The BBC’s flagship Radio 4 Today Programme this morning featured fresh research by an organisation called “Reform”, purporting to show that private companies are better than the public sector at running prisons and should be allowed to run more of them. The story is running now on BBC News 24 under the headline: “Private firms better at running prisons - think tank.”
What’s astonishing is not the story itself, but what the BBC neglects to tell us: three private prison contractors are “Corporate Partners” of Reform.
G4S, Serco and Sodexo all donate to Reform, which the BBC tells us is a “centre right think tank” and which describes itself as an “independent, charitable, non-party think tank whose mission is to set out a better way to deliver public services and economic prosperity.”
“Partners in reform”, G4S, Serco and Sodexo, already control 14 private prisons in England and Wales between them — and here they are, through Reform and the BBC, lobbying to control every last one.
In 2012 alone G4S donated £24,500 to Reform, Serco donated £7,500 and while Sodexo’s 2012 “donation” is not listed they are still listed as a current Corporate Partner.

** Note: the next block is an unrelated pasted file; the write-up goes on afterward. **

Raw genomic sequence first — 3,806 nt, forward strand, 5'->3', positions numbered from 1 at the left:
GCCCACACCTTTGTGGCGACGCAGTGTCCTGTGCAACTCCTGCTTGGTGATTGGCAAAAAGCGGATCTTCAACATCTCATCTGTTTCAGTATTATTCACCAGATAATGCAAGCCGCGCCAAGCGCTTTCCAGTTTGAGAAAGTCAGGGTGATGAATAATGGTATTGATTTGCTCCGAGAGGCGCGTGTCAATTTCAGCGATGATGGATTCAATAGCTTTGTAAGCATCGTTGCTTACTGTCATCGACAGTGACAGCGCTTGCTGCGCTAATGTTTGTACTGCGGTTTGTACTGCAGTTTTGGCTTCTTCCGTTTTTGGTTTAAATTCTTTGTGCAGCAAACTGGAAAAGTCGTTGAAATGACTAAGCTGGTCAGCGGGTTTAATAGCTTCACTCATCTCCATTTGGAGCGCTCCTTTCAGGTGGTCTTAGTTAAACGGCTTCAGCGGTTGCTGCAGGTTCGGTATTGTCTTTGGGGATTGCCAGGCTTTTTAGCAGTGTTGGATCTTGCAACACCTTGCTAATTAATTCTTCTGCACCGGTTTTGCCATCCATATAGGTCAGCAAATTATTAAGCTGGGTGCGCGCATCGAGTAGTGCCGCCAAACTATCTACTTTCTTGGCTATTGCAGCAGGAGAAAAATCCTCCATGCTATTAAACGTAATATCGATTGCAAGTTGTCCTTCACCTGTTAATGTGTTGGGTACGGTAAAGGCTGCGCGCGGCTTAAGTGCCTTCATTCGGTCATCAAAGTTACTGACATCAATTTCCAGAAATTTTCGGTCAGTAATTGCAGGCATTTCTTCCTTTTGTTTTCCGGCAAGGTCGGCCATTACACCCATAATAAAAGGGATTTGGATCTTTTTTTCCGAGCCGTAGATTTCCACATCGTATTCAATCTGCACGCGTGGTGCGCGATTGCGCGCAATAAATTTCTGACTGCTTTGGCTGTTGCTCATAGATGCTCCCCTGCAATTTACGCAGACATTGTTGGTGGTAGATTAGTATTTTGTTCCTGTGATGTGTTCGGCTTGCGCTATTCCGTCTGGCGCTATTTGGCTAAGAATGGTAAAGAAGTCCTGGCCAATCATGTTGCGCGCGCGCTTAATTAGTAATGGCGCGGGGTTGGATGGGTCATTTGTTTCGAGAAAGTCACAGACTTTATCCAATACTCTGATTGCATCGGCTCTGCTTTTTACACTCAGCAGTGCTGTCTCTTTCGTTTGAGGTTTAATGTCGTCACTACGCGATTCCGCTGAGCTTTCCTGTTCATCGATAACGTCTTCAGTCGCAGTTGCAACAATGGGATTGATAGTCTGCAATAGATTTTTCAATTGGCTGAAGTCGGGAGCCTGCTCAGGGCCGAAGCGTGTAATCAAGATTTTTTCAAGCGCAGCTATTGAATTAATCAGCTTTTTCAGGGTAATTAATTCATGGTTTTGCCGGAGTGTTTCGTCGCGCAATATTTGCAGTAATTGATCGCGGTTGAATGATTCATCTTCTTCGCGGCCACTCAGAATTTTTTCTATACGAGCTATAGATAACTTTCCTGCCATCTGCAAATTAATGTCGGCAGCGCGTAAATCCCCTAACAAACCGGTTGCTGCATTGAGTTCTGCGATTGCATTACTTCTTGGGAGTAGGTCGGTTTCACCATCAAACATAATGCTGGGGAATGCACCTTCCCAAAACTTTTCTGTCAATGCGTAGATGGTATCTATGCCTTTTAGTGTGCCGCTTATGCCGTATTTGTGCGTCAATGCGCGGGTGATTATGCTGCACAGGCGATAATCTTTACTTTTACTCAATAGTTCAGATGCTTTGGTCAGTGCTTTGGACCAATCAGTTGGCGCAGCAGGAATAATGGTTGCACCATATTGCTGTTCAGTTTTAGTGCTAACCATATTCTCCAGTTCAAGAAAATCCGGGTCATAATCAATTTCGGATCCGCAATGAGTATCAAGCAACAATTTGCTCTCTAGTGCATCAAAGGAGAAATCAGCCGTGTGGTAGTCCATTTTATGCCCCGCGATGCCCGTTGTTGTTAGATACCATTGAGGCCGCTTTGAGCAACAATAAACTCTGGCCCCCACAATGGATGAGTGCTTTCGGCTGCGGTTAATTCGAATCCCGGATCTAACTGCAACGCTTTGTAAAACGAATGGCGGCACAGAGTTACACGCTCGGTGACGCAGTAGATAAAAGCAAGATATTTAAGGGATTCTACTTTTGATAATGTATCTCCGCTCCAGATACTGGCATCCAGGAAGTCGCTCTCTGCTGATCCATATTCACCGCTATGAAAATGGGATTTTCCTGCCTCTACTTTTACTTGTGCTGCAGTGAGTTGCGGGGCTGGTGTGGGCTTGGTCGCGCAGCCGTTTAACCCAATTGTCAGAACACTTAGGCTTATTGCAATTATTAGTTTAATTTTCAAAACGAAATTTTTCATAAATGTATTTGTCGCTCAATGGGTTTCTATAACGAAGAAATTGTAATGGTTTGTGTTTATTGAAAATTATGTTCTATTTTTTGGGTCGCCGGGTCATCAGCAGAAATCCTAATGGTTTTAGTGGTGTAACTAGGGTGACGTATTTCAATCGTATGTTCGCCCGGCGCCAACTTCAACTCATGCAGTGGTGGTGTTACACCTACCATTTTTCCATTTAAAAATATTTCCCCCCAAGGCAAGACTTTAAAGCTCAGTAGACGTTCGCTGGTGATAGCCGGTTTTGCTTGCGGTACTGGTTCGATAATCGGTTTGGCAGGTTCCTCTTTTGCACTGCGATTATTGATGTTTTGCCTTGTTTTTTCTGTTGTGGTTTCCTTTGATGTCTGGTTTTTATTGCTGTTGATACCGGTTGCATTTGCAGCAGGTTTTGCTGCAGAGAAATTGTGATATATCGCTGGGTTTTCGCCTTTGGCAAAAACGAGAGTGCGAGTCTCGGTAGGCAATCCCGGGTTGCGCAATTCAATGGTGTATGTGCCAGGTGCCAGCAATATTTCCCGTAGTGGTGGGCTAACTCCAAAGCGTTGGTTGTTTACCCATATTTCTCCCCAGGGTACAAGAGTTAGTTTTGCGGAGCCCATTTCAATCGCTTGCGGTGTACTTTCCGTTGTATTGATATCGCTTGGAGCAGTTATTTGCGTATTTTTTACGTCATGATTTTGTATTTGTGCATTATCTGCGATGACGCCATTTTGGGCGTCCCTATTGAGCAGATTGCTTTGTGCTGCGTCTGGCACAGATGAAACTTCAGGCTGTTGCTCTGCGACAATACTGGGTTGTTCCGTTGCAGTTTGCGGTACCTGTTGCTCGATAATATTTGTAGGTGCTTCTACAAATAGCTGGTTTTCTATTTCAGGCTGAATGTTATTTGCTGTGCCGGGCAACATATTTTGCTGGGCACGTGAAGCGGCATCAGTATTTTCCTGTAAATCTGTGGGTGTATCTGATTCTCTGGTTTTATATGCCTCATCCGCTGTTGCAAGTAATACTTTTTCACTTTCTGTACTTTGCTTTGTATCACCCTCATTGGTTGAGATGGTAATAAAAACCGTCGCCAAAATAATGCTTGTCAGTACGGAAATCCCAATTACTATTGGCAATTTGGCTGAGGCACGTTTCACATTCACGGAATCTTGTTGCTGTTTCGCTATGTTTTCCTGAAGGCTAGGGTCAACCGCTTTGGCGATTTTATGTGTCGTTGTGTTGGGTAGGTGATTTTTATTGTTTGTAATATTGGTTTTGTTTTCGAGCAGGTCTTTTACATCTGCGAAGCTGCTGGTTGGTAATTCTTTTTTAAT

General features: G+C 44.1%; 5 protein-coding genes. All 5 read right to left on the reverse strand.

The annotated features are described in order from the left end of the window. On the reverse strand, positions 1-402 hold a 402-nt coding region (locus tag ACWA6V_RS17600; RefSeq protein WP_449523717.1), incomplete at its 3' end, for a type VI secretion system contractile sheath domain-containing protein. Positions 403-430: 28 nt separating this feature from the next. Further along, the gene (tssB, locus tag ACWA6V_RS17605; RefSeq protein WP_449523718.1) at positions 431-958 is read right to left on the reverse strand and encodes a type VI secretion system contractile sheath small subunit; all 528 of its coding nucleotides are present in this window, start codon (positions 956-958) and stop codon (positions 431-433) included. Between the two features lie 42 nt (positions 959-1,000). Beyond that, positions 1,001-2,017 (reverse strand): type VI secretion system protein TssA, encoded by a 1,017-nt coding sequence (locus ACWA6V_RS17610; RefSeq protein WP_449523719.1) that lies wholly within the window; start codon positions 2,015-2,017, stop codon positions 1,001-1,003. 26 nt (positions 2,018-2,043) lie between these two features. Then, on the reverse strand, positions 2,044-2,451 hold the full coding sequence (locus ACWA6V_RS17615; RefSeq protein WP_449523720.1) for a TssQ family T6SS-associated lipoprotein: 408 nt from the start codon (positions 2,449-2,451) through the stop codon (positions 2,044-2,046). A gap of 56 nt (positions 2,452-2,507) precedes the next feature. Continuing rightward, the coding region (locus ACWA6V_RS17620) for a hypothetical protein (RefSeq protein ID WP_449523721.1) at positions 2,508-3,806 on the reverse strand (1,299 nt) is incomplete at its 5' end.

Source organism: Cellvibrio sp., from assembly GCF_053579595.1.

Reform was set up in 2002 by Tory party rising stars Nick Herbert and Andrew Haldenby. Haldenby is a former head of the Political Section in the Conservative Research Department. Nick Herbert became a Conservative MP in 2005, was swiftly promoted to Shadow Minister for Police Reform and served as a junior minister at Justice and the Home Office from 2010 until September last year. Hedge fund managers Johan Christofferson and John Chatfeild-Roberts help pay his Parliamentary office expenses (according to the Register of Members Interests accessed here through They Work for You).
Parliamentarians are obliged to declare their financial interests yet our publicly funded national broadcaster frequently gives 'think tanks' air-time to promote privatisation while concealing their interests from the public.
At 7.30 this morning I called the BBC to complain about this troubling omission. I asked the BBC to correct its misleading reports and give the public the salient facts. There has been no change.
This case is not a one-off. Far from it. During the passage of the Health and Social Care Act the BBC repeatedly invited Reform executives to discuss the legislation on-air, presenting them as disinterested experts, withholding from listeners and viewers their backers’ clear financial interests in private health provision. This was revealed on openDemocracy here.
Already Reform is trumpeting today’s media successes, exploiting the BBC’s lack of rigour, and boasting: “Danny Shaw, Home Affairs Correspondent for the BBC, called the report ‘thought-provoking’.”
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